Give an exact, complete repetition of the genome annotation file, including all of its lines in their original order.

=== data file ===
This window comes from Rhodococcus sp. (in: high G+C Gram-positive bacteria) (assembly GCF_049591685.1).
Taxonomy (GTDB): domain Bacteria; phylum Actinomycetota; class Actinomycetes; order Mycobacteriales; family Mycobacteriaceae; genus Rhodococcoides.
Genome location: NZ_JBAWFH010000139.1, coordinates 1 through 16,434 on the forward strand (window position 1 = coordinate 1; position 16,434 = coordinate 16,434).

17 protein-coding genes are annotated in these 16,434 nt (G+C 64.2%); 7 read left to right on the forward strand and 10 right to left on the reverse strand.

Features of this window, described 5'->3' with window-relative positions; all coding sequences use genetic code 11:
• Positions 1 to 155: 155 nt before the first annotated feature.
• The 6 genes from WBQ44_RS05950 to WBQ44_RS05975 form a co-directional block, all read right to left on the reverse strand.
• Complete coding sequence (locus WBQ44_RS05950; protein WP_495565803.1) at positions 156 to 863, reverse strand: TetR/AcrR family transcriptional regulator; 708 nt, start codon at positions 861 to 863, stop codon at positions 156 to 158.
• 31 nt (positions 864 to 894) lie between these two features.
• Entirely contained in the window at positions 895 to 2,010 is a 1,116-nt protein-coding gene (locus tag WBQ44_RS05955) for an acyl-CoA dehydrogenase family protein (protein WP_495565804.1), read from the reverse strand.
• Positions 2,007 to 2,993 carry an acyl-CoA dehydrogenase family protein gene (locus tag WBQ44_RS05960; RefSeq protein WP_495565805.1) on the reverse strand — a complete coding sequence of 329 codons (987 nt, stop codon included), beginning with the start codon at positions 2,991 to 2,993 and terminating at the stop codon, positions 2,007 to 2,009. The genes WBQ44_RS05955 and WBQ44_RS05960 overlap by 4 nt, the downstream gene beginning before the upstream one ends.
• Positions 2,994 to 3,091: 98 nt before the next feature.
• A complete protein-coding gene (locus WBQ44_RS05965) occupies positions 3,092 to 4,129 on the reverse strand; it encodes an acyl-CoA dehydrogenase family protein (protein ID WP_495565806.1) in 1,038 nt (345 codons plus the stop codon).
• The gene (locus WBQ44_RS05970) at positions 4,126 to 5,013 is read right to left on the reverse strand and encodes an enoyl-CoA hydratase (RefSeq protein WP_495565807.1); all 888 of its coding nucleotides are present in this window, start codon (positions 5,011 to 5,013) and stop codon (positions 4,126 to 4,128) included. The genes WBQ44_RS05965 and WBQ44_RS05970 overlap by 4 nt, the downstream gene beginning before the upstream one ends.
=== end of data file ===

This window comes from Rhodococcus sp. (in: high G+C Gram-positive bacteria) (assembly GCF_049591685.1).
Taxonomy (GTDB): domain Bacteria; phylum Actinomycetota; class Actinomycetes; order Mycobacteriales; family Mycobacteriaceae; genus Rhodococcoides.
Genome location: NZ_JBAWFH010000139.1, coordinates 1 through 16,434 on the forward strand (window position 1 = coordinate 1; position 16,434 = coordinate 16,434).

17 protein-coding genes are annotated in these 16,434 nt (G+C 64.2%); 7 read left to right on the forward strand and 10 right to left on the reverse strand.

Features of this window, described 5'->3' with window-relative positions; all coding sequences use genetic code 11:
• Positions 1 to 155: 155 nt before the first annotated feature.
• The 6 genes from WBQ44_RS05950 to WBQ44_RS05975 form a co-directional block, all read right to left on the reverse strand.
• Complete coding sequence (locus WBQ44_RS05950; protein WP_495565803.1) at positions 156 to 863, reverse strand: TetR/AcrR family transcriptional regulator; 708 nt, start codon at positions 861 to 863, stop codon at positions 156 to 158.
• 31 nt (positions 864 to 894) lie between these two features.
• Entirely contained in the window at positions 895 to 2,010 is a 1,116-nt protein-coding gene (locus tag WBQ44_RS05955) for an acyl-CoA dehydrogenase family protein (protein WP_495565804.1), read from the reverse strand.
• Positions 2,007 to 2,993 carry an acyl-CoA dehydrogenase family protein gene (locus tag WBQ44_RS05960; RefSeq protein WP_495565805.1) on the reverse strand — a complete coding sequence of 329 codons (987 nt, stop codon included), beginning with the start codon at positions 2,991 to 2,993 and terminating at the stop codon, positions 2,007 to 2,009. The genes WBQ44_RS05955 and WBQ44_RS05960 overlap by 4 nt, the downstream gene beginning before the upstream one ends.
• Positions 2,994 to 3,091: 98 nt before the next feature.
• A complete protein-coding gene (locus WBQ44_RS05965) occupies positions 3,092 to 4,129 on the reverse strand; it encodes an acyl-CoA dehydrogenase family protein (protein ID WP_495565806.1) in 1,038 nt (345 codons plus the stop codon).
• The gene (locus WBQ44_RS05970) at positions 4,126 to 5,013 is read right to left on the reverse strand and encodes an enoyl-CoA hydratase (RefSeq protein WP_495565807.1); all 888 of its coding nucleotides are present in this window, start codon (positions 5,011 to 5,013) and stop codon (positions 4,126 to 4,128) included. The genes WBQ44_RS05965 and WBQ44_RS05970 overlap by 4 nt, the downstream gene beginning before the upstream one ends.